2. I said this from the beginning , chaput was sent to Phila by the ‘vatican’ to oppose legislation and use the ‘rcc’ political connections for a specific political goal. The ‘rcc’ should be vigorously monitored for violations of the separation of church and state and sanctioned accordingly. The ‘rcc’ should attend to the countless number of SEXUAL ABUSE VICTIMS it created by enabling and protecting the abusers ! The ‘politicians’ should be more concerned with the VICTIMS than trying to extend courtesy ( which the ‘rcc’ does not deserve) to ‘chaput’ !

  3. For the record, I love the name of your website. It’s about time that ALL of the People of God, every Christian, has an open tabernacle and Communion Table. Coming from the Denver area, I, too, am worried that Archbishop Chaput will attempt to set back much of the progress and legislation made by SNAP and other organizations and attorneys, who support Survivors of Priest Pedophilia. My concern is that people will see his charismatic personality and overlook the substance of his many agenda(s). Regarding politics, I often call myself the only Republican female over 50, living in Boulder county, so his Republican leanings would only concern me, IF they were done from the pulpit, which in my opinion has no place in politics, as members of the Laity should NEVER be captive audiences for someone’s political ideas. Teach Christian values from the pulpit and NOT politics! Thankfully, many have concerns about Archbishop Chaput and for that reason, alone, he may toe the line, because he’s smart enough to know that he’s going to be under a lot of scrutiny.

  4. If the bishop tries to steer the civil elections, the diocese should be taxed as any other business.

  5. I do wish that if you’re going to attack someone you would give us some real quotes. If voting Democratic sends us to hell I guess I’m on my way. And though I’m not a great fan of Chaput, and think he has leaned far too much toward the Republicans, the fact of the matter is that neither party has any monopoly on Catholic values. And the fact that Catholics in this country have split rather evenly between the two major parties I take as a confirmation of that.

    I think that those bishops who lean Republican have every right to do so, so long as they don’t confuse their politics with the obligation as shepherds (as some have obviously done). I’m not particularly happy with my own party’s joyful embrace of the right to abortion, but I think the Republicans have shown that, when they are in power, they are happy to do nothing about it either–it’s much to good a wedge issue to let it die by actually going beyond rhetoric and proposing concrete steps to assist pregnant mothers. I do rather wish that at least some of the bishops would see that they’ve been pretty well played on that issue.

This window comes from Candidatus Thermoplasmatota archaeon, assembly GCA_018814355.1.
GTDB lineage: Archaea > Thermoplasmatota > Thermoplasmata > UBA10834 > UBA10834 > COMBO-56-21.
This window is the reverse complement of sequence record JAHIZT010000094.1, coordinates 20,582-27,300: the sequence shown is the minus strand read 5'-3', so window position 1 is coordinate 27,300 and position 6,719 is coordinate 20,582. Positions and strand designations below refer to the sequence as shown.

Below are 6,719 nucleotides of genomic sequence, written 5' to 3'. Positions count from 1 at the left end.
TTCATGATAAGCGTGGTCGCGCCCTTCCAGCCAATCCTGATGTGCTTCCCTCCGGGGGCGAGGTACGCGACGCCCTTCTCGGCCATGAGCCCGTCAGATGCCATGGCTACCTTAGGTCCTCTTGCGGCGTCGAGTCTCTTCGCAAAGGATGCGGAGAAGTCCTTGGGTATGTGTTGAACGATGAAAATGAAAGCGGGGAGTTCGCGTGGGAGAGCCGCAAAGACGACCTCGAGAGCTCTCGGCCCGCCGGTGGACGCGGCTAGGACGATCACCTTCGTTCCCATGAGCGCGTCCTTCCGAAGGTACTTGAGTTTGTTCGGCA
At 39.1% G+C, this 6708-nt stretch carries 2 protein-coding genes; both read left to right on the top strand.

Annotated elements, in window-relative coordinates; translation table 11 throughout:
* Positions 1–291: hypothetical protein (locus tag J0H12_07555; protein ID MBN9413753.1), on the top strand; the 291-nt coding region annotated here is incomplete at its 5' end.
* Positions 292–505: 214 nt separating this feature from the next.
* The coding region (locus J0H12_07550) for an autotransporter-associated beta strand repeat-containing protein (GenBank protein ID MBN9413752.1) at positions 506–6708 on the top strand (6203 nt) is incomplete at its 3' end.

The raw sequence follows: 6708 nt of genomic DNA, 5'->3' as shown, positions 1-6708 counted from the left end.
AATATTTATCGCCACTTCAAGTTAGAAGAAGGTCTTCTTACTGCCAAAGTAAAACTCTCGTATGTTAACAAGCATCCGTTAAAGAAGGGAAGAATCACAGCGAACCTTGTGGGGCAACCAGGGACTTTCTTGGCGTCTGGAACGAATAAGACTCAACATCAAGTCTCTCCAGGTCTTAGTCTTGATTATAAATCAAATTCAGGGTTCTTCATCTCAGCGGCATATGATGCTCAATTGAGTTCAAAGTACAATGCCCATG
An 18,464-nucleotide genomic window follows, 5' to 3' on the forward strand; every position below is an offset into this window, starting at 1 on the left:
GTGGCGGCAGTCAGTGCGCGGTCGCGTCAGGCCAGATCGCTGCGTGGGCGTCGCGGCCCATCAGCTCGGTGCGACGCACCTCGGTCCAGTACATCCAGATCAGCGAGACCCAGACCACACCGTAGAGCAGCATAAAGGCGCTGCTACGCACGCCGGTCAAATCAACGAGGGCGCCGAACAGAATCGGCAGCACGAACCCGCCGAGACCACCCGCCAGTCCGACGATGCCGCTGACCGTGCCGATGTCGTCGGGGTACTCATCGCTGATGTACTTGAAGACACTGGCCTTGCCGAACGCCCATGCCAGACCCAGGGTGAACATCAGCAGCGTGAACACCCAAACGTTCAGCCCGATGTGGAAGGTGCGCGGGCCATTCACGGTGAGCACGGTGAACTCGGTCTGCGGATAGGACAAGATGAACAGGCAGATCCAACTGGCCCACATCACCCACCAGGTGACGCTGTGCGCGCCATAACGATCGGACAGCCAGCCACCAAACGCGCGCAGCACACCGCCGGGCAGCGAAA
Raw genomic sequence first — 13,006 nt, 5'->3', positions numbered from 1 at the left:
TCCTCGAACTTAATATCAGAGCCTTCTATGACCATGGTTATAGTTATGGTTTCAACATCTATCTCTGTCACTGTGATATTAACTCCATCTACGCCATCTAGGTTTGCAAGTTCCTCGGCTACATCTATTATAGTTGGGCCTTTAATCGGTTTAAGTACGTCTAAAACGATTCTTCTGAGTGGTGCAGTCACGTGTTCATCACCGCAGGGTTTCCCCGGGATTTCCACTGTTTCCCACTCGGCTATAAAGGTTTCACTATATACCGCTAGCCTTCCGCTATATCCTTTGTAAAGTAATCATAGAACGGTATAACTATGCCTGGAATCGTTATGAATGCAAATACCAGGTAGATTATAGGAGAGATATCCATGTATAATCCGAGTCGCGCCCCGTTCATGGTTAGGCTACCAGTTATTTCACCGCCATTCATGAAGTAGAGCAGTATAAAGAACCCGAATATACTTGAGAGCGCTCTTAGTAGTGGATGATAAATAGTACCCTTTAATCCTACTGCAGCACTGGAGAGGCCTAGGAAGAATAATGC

It’s a nice slogan, to teach only Christian values, and stay out of politics. But the one does implicate the others. Still, good Catholics are going to differ on the correct way to put those values into concrete form. Our screwing it up may bring hell on earth, but I haven’t yet really seen any bishops promising the infernal regions for a vote for the other side.

  6. I lost any respect for Absp.Chaput when he compared Supreme Court Justice Scalia to Frances Kissling, head of Catholic For A Free Choice (the pro-abortion group) in criticizing Scalia’s reservations about Catholic teaching concerning capital punishment (which has essentially become abolitionist). HIs comments were in the magazine, “First Things.” Regardless of what one thinks about that issue, Chaput’s criticism reflects these possibilities:

    1. He is grotesquely ignorant of the Church’s past stance on the issue (as, frankly, JPII was).

    2. He is an ambitious careerist who was bucking for a bigger see and a red hat.

    I don’t care whether Chaput is politically liberal or conservative. I just think he’s the latest in a long line of epicopal careerists who will put loyalty to the ecclesiastical institution before loyatly to God.

    Then again, that’s what Catholicism has been about since at least the fifth century, hasn’t it?